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Figure 1. Proposed moderated mediation model. Note. Depression (M1) and anxiety (M2) will mediate the relationship between loneliness and sextech use. Additionally, gender (Q) and sexual orientation (V) will moderate the relationship between anxiety–sextech use and depression–sextech use.
Figure 1. Proposed moderated mediation model. Note. Depression (M1) and anxiety (M2) will mediate the relationship between loneliness and sextech use. Additionally, gender (Q) and sexual orientation (V) will moderate the relationship between anxiety–sextech use and depression–sextech use.
Ijerph 18 08924 g001
Table 1. Participant demographics.
Table 1. Participant demographics.
Have Used Sextech
(n = 5192)
Have Not Used Sextech
(n = 2812)
Total Sample
(n = 8004)
Age (Years)
Mean (SD)41.05 (12.5)49.68 (11.9)44.08 (13.0)
Gender identity n (%)
Male3035 (58.5%)792 (28.2%)3827 (47.8%)
Female2084 (40.1%)2013 (71.6%)4097 (51.2%)
Non-binary60 (1.2%)3 (0.1%)63 (0.8%)
Agender6 (0.1%)3 (0.1%)9 (0.1%)
Another Identity6 (0.1%)1 (0.0%)7 (0.1%)
Don’t Know1 (0.0%)0 (0.0%)1 (0.0%)
Sexual orientation n (%)
Heterosexual4180 (80.5%)2675 (95.1%)6855 (85.6%)
Homosexual/Gay/Lesbian432 (8.3%)90 (3.2%)522 (6.5%)
Bisexual506 (9.7%)33 (1.2%)539 (6.7%)
Other74 (1.4%)14 (0.5%)88 (1.1%)
Race/Ethnicity n (%)
White3195 (61.5%)1915 (68.1%)5110 (63.8%)
Black/African American748 (14.4%)319 (11.3%)1067 (13.3%)
South Asian92 (1.8%)26 (0.9%)118 (1.5%)
East Asian258 (5.0%)139 (4.9%)397 (5.0%)
North American Indian or Alaskan Native or Pacific Islander63 (1.2%)39 (1.4%)102 (1.3%)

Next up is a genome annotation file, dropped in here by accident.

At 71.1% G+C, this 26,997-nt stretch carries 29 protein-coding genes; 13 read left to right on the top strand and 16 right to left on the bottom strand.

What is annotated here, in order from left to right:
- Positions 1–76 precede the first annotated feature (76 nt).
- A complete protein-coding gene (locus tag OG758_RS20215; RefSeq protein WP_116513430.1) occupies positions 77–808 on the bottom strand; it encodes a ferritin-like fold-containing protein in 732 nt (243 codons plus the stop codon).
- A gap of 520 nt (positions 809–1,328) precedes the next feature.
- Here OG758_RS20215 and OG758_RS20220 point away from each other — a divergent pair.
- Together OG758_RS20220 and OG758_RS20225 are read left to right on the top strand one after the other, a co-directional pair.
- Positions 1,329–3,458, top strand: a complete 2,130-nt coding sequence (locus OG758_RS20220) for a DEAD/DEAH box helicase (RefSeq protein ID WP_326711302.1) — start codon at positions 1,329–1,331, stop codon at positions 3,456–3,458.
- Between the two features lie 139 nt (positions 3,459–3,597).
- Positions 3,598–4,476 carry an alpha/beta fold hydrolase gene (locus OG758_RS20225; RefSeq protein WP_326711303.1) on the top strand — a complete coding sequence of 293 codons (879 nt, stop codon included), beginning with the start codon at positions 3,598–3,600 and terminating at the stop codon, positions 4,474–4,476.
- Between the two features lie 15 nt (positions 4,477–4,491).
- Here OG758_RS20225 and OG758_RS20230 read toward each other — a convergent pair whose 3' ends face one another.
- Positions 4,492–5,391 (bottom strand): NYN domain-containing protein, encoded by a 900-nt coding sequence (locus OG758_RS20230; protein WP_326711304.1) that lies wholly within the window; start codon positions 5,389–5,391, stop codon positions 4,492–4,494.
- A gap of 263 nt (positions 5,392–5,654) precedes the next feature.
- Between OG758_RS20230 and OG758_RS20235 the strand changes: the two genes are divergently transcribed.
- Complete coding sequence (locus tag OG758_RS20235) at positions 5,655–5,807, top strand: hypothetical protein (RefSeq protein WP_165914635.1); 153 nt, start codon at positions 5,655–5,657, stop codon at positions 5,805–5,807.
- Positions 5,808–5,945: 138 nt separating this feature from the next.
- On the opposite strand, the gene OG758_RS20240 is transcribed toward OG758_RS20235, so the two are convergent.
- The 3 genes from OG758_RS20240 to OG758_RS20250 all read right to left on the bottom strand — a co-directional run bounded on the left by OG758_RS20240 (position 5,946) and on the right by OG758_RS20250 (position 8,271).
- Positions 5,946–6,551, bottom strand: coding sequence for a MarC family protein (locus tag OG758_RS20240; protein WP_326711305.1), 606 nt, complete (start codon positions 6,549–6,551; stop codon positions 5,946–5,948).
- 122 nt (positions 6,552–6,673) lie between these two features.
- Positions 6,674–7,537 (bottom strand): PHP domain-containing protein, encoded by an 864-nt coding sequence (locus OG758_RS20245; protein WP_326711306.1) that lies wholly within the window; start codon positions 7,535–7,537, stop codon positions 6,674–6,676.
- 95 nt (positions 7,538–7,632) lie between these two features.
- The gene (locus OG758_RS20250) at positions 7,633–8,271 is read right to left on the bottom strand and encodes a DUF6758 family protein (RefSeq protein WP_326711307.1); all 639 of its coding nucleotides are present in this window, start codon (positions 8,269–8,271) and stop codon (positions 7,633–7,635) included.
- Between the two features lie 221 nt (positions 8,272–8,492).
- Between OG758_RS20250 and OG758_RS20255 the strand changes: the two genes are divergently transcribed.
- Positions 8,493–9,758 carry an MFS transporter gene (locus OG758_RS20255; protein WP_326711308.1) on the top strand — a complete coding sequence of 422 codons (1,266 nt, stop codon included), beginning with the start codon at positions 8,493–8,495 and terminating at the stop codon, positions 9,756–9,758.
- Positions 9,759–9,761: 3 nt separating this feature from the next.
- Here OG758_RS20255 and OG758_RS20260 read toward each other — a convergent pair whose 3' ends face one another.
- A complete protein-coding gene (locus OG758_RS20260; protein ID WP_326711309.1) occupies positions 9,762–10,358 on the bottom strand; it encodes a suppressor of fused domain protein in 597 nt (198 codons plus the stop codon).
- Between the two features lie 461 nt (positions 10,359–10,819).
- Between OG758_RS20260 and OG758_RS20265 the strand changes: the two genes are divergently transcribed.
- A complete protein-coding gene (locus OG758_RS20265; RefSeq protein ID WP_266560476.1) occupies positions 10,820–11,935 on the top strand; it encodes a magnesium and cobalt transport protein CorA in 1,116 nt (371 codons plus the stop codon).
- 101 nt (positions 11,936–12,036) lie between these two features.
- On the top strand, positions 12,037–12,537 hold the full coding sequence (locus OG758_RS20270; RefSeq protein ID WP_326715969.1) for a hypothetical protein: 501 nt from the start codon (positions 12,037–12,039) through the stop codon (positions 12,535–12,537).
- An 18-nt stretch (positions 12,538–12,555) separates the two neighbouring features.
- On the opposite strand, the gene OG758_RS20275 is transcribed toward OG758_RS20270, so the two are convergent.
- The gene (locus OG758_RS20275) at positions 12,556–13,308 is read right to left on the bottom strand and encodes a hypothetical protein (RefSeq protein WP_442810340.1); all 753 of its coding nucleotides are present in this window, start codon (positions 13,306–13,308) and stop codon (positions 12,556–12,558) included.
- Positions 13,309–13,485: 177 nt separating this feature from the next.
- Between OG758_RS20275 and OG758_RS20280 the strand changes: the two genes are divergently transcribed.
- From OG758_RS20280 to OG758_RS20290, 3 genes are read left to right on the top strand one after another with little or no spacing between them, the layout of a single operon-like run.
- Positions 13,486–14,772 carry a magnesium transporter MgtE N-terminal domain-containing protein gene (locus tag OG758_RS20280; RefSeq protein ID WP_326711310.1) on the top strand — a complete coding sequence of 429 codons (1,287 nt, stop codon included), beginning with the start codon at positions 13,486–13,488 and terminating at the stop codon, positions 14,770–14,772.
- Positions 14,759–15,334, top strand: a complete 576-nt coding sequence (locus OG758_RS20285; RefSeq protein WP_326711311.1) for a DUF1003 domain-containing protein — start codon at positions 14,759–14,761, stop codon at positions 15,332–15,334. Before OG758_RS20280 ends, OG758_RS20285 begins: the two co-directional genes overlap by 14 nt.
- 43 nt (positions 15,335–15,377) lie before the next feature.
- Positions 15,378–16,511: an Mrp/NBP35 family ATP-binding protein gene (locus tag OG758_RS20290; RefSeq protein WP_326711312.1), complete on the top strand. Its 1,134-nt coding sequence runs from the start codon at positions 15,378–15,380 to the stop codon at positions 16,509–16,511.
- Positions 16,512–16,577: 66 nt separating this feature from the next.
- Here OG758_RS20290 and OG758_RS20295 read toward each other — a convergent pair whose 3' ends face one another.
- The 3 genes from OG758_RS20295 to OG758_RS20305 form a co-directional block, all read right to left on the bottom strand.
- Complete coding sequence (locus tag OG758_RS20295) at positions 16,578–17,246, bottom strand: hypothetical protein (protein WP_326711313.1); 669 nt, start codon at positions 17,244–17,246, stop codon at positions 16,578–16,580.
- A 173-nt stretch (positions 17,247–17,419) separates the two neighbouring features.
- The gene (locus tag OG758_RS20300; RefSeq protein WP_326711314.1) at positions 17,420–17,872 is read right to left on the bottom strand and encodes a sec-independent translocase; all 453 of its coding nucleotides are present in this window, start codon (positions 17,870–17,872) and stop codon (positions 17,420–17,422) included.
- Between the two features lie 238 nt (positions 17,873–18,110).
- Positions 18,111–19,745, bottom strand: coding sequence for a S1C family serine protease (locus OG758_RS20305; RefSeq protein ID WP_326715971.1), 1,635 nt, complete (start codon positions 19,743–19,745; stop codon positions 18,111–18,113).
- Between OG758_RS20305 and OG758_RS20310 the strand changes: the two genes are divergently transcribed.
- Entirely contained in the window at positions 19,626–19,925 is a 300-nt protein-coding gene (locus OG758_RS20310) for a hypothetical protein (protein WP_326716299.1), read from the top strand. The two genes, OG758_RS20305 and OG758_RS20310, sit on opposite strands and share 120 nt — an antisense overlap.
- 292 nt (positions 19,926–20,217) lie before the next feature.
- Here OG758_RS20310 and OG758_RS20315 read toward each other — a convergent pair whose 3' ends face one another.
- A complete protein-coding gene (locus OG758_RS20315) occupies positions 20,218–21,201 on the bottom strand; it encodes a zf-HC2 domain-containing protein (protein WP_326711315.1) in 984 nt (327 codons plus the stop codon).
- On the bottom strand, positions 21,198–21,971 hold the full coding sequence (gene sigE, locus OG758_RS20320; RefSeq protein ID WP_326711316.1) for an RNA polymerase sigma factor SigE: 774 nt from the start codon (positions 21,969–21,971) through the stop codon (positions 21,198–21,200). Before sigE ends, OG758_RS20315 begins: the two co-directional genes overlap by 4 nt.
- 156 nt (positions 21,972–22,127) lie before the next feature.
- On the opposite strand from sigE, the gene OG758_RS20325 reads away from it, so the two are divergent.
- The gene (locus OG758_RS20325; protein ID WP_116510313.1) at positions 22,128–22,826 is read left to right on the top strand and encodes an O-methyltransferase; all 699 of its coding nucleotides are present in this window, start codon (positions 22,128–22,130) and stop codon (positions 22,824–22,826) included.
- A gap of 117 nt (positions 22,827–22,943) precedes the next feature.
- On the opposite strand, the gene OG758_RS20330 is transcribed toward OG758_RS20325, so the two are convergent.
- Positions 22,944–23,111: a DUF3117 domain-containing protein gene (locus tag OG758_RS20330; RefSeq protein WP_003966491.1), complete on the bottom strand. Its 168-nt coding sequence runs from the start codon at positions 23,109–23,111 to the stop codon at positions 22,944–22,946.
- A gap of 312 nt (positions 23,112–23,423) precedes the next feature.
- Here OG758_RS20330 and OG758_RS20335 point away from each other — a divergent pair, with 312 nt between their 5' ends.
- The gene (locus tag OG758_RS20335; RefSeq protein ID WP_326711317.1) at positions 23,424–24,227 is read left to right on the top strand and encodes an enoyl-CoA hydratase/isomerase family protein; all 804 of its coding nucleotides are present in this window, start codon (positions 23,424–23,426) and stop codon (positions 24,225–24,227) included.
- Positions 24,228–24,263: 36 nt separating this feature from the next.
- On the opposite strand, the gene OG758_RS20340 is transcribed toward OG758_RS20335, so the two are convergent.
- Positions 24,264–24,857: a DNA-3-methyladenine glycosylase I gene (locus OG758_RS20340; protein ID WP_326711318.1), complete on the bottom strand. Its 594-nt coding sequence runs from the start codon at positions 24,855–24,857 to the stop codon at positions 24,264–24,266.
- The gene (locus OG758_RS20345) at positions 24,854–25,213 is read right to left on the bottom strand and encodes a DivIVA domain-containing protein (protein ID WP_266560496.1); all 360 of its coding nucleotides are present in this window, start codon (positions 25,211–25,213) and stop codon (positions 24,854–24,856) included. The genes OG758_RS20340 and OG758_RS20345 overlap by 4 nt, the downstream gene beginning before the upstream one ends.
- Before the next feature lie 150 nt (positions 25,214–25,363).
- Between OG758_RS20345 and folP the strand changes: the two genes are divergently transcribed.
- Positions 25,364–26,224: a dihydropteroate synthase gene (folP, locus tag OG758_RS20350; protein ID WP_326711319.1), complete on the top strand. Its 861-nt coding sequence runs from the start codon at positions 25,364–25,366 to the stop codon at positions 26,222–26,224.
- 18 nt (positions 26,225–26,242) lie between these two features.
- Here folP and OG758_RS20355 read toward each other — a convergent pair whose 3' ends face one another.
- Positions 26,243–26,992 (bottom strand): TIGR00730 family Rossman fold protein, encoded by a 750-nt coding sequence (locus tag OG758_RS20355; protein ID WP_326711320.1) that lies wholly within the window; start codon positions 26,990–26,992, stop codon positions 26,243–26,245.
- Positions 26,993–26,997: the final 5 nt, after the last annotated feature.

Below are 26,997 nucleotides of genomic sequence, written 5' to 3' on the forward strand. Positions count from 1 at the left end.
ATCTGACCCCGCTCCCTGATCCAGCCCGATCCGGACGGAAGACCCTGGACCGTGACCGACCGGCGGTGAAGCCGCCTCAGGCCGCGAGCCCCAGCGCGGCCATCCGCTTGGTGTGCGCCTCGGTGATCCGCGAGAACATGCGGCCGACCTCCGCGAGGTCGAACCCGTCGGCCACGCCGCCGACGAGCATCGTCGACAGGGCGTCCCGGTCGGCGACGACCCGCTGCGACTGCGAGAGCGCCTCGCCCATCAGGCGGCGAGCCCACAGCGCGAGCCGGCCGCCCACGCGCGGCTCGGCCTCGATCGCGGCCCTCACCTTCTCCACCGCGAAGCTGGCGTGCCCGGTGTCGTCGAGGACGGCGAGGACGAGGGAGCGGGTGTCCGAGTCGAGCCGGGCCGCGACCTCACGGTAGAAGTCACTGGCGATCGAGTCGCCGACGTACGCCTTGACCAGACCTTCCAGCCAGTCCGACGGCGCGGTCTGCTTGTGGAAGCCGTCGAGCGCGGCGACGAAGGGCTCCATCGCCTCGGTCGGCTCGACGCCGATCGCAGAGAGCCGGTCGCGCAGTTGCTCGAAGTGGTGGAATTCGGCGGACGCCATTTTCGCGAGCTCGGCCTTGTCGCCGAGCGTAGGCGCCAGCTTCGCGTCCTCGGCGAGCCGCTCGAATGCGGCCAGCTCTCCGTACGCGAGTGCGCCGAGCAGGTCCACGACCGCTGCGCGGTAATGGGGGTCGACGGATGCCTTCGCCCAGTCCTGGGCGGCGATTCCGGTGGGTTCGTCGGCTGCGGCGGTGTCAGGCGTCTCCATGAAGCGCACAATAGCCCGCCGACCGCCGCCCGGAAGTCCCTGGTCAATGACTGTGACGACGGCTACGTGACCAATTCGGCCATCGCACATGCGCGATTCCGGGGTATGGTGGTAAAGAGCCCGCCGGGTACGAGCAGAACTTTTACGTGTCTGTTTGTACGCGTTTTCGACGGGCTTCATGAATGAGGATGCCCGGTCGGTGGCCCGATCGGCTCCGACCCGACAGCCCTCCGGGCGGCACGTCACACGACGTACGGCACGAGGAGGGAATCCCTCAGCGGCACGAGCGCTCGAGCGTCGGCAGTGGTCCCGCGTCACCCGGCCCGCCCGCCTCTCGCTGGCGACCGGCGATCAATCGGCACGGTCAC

Hispanic or Latino726 (14.0%)296 (10.5%)1022 (12.8%)
Other110 (2.1%)78 (2.8%)188 (2.3%)
Current relationship status n (%)
Single and not seeing anyone1479 (28.5%)814 (28.9%)2293 (28.6%)
Casually dating one or more people528 (10.2%)66 (2.3%)594 (7.4%)
In a committed relationship796 (15.3%)258 (9.2%)1054 (13.2%)
Engaged119 (2.3%)32 (1.1%)151 (1.9%)
Married2270 (43.7%)1642 (58.4%)3912 (48.9%)
Table 2. Binary gender and sexual orientation descriptors of reported sextech usage.
Table 2. Binary gender and sexual orientation descriptors of reported sextech usage.
Have Used Sextech
(n = 5192)
Have Not Used Sextech
(n = 2812)
Total Sample
(n = 8004)
Gender identity and Sexual orientation N (%)
Heterosexual Male2527 (48.7%)763 (27.1%)3290 (41.1%)
Heterosexual Female1650 (31.8%)1910 (67.9%)3536 (44.5%)
Homosexual Male239 (4.6%)11 (0.4%)250 (3.1%)
Homosexual Female171 (3.3%)79 (2.8%)250 (3.1%)
Table 3. Descriptive statistics for study measures.
Table 3. Descriptive statistics for study measures.
VariableM1SD2MinimumMaximumαFrequency (%)
Loneliness 32.500.86150.87
Depression 40.700.71030.91
Sextech use 51.031.82170.91
Sexual desire 64.511.5417
Sending sexually explicit images or videos 71.520.9415 2368 (29.6%) 8
Visiting a camming site1.360.8715 1481 (18.5%)
Participating in a live camming stream1.230.7115 930 (11.6%)
Coordinated teledildonic accessory usage1.200.6815 756 (9.4%)
Accessing virtual reality (VR) pornography1.210.7015 875 (10.9%)